Over recent years, the role of the immune system in controlling tumourigenesis and tumour progression has been well established, and immunotherapy has become an entrenched pillar of cancer treatment, improving the prognosis of many patients with a broad variety of malignancies. In today’s State of the Art Symposium entitled ‘Immunotherapy: what the radiologist needs to know’ experts will discuss this hot topic from different angles, followed by a period of questions and answers.

When one thinks of the immune system, one thinks in particular of an endogenous system defending the body against infectious organisms. However, this is not the immune system’s only protective function; it also helps to eradicate malignancies when, for example, stimulated through strengthening of the host immune responses against tumours or supplying modified immune system components.

The conscious integration of the immune system into oncological therapy (hence the term oncological immunotherapy) includes various therapies using substances to stimulate or suppress the immune system in order to help the organism to fight cancer.

FDG PET/CT of a patient with malignant melanoma who received immunotherapy. Left: before treatment, right: after treatment (provided by Dr. Chikako Suzuki, Department of Molecular Medicine and Surgery, Karolinska Institute, Stockholm).

“In sum, it is a type of cancer treatment that increases the body’s natural defences to fight cancer. It uses substances made by the body or in a laboratory to improve or restore the function of the immune system, aiming to slow down or stop the growth of cancer cells and thus to also stop the cancer from spreading into other parts of the body and to support the immune system in destroying cancer cells,” said the chair of today’s session, Prof. Jacob Sosna, Director of the Department of Radiology and Medical Imaging at the Hadassah Medical Center, Jerusalem.

Today, immunotherapy is a standard treatment for a wide range of cancer malignancies. Besides surgery, chemotherapy, radiation and targeted therapy, it is one of the key pillars of cancer therapy, if not even the basic pillar, according to Sosna.

“Immunotherapy is a groundbreaking cancer treatment. In recent years, there has been a great deal of investigation and progress in immunotherapy. Meanwhile, its clinical uses include a variety of cancers such as lung and colon cancer and melanoma. Immune modulation is also used to enhance the use of ablative techniques in order to maximise their impact and to minimise systemic effects of accelerated tumour development after the ablation of tumours mediated by the immune system,” he explained. For radiologists, it is more and more important to be familiar with the mechanisms of this therapy and the implications in tumour assessment in cross-sectional imaging as well as in interventional oncology (IO).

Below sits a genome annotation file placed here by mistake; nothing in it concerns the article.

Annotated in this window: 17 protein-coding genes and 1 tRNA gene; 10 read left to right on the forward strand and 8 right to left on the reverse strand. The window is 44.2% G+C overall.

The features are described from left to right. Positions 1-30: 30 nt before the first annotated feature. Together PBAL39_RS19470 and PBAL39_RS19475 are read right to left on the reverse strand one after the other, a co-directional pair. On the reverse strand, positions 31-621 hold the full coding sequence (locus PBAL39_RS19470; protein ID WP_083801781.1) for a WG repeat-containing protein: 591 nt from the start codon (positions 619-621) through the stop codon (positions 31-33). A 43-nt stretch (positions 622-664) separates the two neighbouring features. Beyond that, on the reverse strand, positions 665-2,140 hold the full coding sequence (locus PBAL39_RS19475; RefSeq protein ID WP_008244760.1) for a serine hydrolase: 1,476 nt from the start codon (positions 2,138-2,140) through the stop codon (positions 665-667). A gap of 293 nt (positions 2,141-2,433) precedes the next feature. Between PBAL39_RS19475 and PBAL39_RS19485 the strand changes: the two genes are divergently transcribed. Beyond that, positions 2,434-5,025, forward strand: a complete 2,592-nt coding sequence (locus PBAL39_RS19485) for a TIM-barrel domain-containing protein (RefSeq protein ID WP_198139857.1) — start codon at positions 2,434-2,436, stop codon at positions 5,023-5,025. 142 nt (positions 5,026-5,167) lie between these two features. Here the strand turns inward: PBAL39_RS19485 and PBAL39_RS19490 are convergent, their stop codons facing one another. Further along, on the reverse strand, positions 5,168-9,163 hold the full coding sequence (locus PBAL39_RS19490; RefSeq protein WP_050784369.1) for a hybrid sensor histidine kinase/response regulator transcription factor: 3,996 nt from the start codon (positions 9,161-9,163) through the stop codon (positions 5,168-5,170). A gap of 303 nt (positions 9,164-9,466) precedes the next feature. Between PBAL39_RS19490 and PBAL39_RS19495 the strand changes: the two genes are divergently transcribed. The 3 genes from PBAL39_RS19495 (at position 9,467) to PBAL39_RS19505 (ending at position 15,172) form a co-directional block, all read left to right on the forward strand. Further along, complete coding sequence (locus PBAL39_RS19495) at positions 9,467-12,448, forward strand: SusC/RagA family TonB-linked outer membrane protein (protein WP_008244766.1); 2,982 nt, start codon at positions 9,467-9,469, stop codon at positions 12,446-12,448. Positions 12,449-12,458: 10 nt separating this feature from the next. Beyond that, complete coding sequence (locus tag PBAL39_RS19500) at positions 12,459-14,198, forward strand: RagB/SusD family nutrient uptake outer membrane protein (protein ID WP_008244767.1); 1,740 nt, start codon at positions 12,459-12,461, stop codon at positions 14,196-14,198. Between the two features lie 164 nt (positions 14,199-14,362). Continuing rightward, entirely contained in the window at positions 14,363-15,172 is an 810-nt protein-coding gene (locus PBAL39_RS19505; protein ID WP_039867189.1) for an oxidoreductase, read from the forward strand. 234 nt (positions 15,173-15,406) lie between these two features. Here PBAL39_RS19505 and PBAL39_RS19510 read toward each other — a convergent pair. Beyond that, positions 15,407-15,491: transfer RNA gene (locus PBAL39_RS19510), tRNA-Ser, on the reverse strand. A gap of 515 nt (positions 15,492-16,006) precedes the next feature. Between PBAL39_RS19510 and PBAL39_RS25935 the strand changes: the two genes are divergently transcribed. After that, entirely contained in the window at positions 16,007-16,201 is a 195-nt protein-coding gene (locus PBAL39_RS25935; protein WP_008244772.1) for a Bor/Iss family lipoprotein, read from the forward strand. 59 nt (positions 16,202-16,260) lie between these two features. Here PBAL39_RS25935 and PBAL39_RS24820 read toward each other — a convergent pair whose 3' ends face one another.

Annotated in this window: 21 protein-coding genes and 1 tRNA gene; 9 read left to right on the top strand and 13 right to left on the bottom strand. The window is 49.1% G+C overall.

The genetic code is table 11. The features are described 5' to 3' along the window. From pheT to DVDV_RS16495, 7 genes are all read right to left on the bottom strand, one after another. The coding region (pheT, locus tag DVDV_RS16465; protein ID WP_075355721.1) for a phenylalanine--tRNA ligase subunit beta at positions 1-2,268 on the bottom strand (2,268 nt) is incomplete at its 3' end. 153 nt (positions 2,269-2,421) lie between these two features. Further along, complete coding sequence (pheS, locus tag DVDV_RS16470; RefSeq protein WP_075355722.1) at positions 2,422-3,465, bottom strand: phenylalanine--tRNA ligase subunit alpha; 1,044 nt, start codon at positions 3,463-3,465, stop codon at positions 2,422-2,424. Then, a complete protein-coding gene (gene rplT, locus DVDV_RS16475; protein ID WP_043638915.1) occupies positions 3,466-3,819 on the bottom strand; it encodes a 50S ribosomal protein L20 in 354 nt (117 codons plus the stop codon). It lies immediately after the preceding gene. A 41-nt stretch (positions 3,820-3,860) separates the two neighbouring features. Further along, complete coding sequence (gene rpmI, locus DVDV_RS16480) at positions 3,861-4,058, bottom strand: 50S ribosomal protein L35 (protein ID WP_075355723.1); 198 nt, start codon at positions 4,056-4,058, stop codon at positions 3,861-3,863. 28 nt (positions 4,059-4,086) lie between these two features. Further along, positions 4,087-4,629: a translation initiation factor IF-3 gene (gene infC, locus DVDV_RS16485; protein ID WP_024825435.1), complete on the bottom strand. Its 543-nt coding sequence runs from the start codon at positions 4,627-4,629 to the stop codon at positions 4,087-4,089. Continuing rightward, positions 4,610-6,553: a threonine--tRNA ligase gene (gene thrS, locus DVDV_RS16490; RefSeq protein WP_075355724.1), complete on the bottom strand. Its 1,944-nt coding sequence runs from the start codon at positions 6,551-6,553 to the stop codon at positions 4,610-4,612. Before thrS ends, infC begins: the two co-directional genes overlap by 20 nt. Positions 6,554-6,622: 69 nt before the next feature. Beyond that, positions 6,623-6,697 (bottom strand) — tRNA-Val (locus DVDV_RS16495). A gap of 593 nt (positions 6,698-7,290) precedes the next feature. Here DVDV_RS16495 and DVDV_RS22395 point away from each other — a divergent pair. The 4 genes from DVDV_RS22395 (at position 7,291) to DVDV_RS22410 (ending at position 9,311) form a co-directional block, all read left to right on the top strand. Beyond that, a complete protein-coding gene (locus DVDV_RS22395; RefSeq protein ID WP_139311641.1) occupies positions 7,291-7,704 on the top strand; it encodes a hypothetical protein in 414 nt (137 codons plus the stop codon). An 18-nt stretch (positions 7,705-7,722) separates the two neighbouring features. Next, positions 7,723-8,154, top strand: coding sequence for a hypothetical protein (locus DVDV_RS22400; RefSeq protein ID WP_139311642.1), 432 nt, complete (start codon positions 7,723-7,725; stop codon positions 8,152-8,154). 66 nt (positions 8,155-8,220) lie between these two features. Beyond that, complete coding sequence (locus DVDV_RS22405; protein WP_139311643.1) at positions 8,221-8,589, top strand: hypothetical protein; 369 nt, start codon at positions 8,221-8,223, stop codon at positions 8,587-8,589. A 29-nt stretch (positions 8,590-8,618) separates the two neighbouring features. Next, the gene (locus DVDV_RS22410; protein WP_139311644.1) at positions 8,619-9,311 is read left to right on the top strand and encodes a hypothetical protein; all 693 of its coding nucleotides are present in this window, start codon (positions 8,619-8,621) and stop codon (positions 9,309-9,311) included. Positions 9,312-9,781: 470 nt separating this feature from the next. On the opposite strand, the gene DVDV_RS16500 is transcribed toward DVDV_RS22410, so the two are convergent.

The former will be the key topic of the presentation by Dr. Chikako Suzuki, from the Department of Molecular Medicine and Surgery at Karolinska Institute, Stockholm, who plans to go over the current practice of oncology evaluation in cross-sectional imaging point-by-point and provide an update on novel anti-cancer agents and novel treatment-related reactions.

Cross-sectional imaging is used at different points along the pathway of patient care, starting with the initial diagnosis, staging of disease extent and monitoring response to treatment through evaluation of residual masses after treatment, up to confirmation of remission and recognition of complications of treatment.

Before Suzuki’s lecture, Prof. Tony Ng, Joint Head of the School of Cancer and Pharmaceutical Sciences at King’s College London, will familiarise ECR delegates with the basic changes in the immune system in oncology patients and the means by which immunotherapy can be used.

Last, but not least, Prof. S. Nahum Goldberg, Head of the Interventional Oncology Unit and Director of the Applied Radiology Research Laboratory at Hadassah Medical Center, will discuss the current practice of IO, a subspecialty field of interventional radiology addressing the diagnosis and treatment of cancer and cancer-related problems by the use of targeted minimally-invasive procedures performed with image guidance. These include transarterial chemoembolisation (TACE), a transcatheter procedure for hepatocellular carcinoma, which involves the embolisation of the tumour feeding vessels with embolic particles; selective internal radiation therapy (SIRT), also a transcatheter therapy and treatment method for the management of non-resectable hepatic malignancies; and radiofrequency ablation (RFA), an ablative therapy involving the destruction of the lesion with a percutaneously placed needle. During the lecture, attendees will discover applications in which the immune system can be modulated by IO, as well as challenges and opportunities of immune system modulation in IO.

State of the Art Symposium, Sunday, July 19, 15:30–16:30
SA 9 Immunotherapy: what the radiologist needs to know

  • Chairperson’s introduction
    Jacob Sosna; Jerusalem/IL
  • Immunotherapy: the basics for radiologists
    Tony Ng; London/UK
  • Assessment of tumour response
    Chikako Suzuki; Stockholm/SE
  • The immune response in interventional oncology: challenges and opportunities
    Nahum Goldberg; Jerusalem/IL
  • Live Q&A: Role of radiologists in immunotherapy


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